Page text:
Sharing reusable Vue.js components with Lerna, Storybook, and npm or GitHub Package Registries

José Silva
Apr 24, 2019 · 9 min read

Creating reusable components is extremely important these days. We can get a lot of benefits from following the Component-Driven Development (CDD) methodology, it will result in code with more quality and fewer bugs, simply because while developing we can concentrate all our focus on a single component at a time, a single specific task.

It becomes easier to create new applications and even modify them, because we change the component once, and every place where it is being used will reflect that change. However, maintaining, sharing and reusing components can be tricky without the proper tools and that’s what I try to tackle in this article with Lerna, Storybook, npm and GitHub Package Registry.

Image for post
Image for post
Photo by José Alejandro Cuffia on Unsplash

What is the end goal of this article?

What tools will we be using?

Lerna

Lerna is a tool that optimizes the workflow around managing multi-package repositories with git and npm.

Storybook

Storybook is a user interface development environment and playground for UI components. The tool enables developers to create components independently and showcase components interactively in an isolated development environment.

npm

npm is the world’s largest software registry.

GitHub Package Registry

GitHub Package Registry is a software package hosting service, similar to npmjs.org, rubygems.org, or hub.docker.com, that allows you to host your packages and code in one place. You can host software packages privately or publicly and use them as dependencies in your projects.

How these tools can work together?

What will be our steps?

Setting up the project

  • Install Storybook;
  • Adjust some configurations;

Create the first component

  • Publish to npm;

Create the second component

  • Add JTableRow as a dependency;
  • Create its stories;
  • Publish to npm;

Improve the JTable component

  • Publish a new version to npm;

Moving from npm to GitHub package registry

  • Authenticate on GitHub package registry;
  • Publish to GitHub package registry;

So, let's start!

Setting up the project

npm install --global lernamkdir medium-reusable-vue-components && cd $_
lerna init --independent

Here we are creating a project called medium-reusable-vue-components and initializing a Lerna project in independent mode, which is perfect for us, as we can see in their documentation:

“Independent mode Lerna projects allows maintainers to increment package versions independently of each other. Each time you publish, you will get a prompt for each package that has changed to specify if it’s a patch, minor, major or custom change.

Independent mode allows you to more specifically update versions for each package and makes sense for a group of components.”

Then, we install Storybook for Vue

npx -p @storybook/cli sb init --type vue

… as well as the necessary dependencies

npm install vue --save
npm install vue-loader vue-template-compiler @babel/core babel-loader babel-preset-vue --save-dev

In the package.json file we can now find some commands that will allow us to.

  • Compile and hot-reload for development (npm run storybook);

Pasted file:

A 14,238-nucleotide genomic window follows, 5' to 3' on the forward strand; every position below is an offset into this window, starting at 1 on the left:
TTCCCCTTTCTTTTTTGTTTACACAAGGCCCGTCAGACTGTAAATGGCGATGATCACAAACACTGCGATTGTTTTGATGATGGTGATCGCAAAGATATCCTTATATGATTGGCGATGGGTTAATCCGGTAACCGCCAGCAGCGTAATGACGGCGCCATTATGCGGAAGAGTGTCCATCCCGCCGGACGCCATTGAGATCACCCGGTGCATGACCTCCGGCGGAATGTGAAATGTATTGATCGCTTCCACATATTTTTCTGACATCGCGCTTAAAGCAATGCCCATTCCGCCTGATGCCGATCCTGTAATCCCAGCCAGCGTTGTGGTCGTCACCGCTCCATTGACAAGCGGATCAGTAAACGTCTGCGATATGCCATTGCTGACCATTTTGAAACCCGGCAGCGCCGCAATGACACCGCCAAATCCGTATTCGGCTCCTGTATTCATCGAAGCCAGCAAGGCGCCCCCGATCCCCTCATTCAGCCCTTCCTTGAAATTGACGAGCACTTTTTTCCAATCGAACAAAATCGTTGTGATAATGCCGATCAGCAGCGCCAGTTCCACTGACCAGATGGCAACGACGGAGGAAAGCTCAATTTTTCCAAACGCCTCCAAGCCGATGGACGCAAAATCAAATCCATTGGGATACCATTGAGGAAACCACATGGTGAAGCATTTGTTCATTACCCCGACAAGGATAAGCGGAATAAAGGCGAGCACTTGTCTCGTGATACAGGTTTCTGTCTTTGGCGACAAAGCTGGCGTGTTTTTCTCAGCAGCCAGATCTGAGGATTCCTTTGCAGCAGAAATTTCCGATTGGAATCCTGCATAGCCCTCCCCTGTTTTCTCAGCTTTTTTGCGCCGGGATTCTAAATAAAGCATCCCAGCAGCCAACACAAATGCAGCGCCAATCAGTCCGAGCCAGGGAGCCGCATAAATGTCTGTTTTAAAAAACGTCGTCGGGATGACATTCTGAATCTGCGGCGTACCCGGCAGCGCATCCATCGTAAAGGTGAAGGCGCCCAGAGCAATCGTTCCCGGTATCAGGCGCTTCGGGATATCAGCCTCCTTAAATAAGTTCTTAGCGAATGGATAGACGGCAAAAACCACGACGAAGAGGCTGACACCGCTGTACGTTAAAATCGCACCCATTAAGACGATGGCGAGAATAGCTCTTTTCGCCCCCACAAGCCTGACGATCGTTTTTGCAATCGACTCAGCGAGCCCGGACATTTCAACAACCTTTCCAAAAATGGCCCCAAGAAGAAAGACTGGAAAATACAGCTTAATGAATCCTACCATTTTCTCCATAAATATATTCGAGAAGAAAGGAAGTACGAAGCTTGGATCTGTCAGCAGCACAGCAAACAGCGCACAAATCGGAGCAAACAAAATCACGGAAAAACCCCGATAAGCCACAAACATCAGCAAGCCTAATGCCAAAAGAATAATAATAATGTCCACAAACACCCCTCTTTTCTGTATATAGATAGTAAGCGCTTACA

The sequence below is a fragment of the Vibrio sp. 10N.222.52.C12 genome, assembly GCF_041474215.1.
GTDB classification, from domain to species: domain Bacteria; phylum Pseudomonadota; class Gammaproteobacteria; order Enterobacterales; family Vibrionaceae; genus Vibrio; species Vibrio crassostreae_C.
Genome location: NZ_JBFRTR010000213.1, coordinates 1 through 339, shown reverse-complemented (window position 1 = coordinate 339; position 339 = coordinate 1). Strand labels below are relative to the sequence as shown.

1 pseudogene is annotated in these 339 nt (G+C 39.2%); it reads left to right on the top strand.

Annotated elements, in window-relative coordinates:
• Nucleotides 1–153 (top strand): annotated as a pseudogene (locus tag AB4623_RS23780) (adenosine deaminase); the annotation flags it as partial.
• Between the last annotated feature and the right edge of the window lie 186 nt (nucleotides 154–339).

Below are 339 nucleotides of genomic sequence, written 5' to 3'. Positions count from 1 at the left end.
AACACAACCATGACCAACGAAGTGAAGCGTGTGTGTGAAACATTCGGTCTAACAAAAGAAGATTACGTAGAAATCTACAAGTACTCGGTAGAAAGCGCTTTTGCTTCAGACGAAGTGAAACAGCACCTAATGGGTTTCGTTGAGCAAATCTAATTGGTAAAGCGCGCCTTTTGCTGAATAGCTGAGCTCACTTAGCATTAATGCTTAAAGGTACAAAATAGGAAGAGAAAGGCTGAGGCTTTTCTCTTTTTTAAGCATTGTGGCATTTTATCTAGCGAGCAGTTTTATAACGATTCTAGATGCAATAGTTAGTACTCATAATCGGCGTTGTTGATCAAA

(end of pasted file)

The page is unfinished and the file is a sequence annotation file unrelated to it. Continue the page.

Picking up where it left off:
• Compile and minify for production (npm run build-storybook).
{
...
"scripts": {
"storybook": "start-storybook -p 6006",
"build-storybook": "build-storybook"
}
}

By default, Lerna creates a packages folder where every package must be located. However, we are creating UI components so it would be preferable to have a folder called components. Lerna allows us to do it by replacing the configuration in the lerna.json file.

  • Rename packages folder to components;
  • Rename "packages/*" to "components/*" in lerna.json
{
"packages": [
"components/*"
],
"version": "independent"
}

To finish the configuration let’s just create a .gitignore file to ignore some files and folders that we don’t want to commit to our repository.

node_modules
storybook-static
npm-debug.log*
lerna-debug.log*

And it's done! The project configuration is done! 💪

Too easy, right? :P

At this point, our project structure must look like this:

├── .storybook
│ ├── addons.js
│ └── config.js
├── components
├── stories
│ └── ...
├── .gitignore
├── lerna.json
├── package.json
└── package-lock.json

Let's start creating some components! 😃

Creating our first component: JTableRow

  • Create a JTableRow folder inside the components folder;
  • Create a JTableRow.vue file inside the JTableRow folder with the following content:

This component is simply a row of a table that receives and prints the values sent to the prop values.

I like to keep my components, stories, and tests as close as possible to each other, so let's create the JTableRow.stories.js file next to the component:

When we install Storybook, by default, it will search for a stories folder in our root project. However, as we are going to keep the stories next to the components, let's remove the stories folder and change this configuration in .storybook/config.js file.

import { configure } from '@storybook/vue';// automatically import all files ending in *.stories.js
const req = require.context(
'../components',
true,
/\.stories\.js$/
);
function loadStories() {
req.keys().forEach(filename => req(filename));
}
configure(loadStories, module);

Right now, our folder structure must be:

├── .storybook
│ ├── addons.js
│ └── config.js
├── components
│ └── JTableRow
│ ├── JTableRow.stories.js
│ ├── JTableRow.vue
│ └── package.json
├── .gitignore
├── lerna.json
├── package.json
└── package-lock.json

And we should be able to see our first component by running the command npm run storybook, that will give us this page:

Image for post
Image for post
Storybook displaying JTableRow stories

We are not done yet! We need to make this component available to be used by other applications/projects/components. In order to do that, let’s create a package.json file inside the JTableRow folder, with the following content: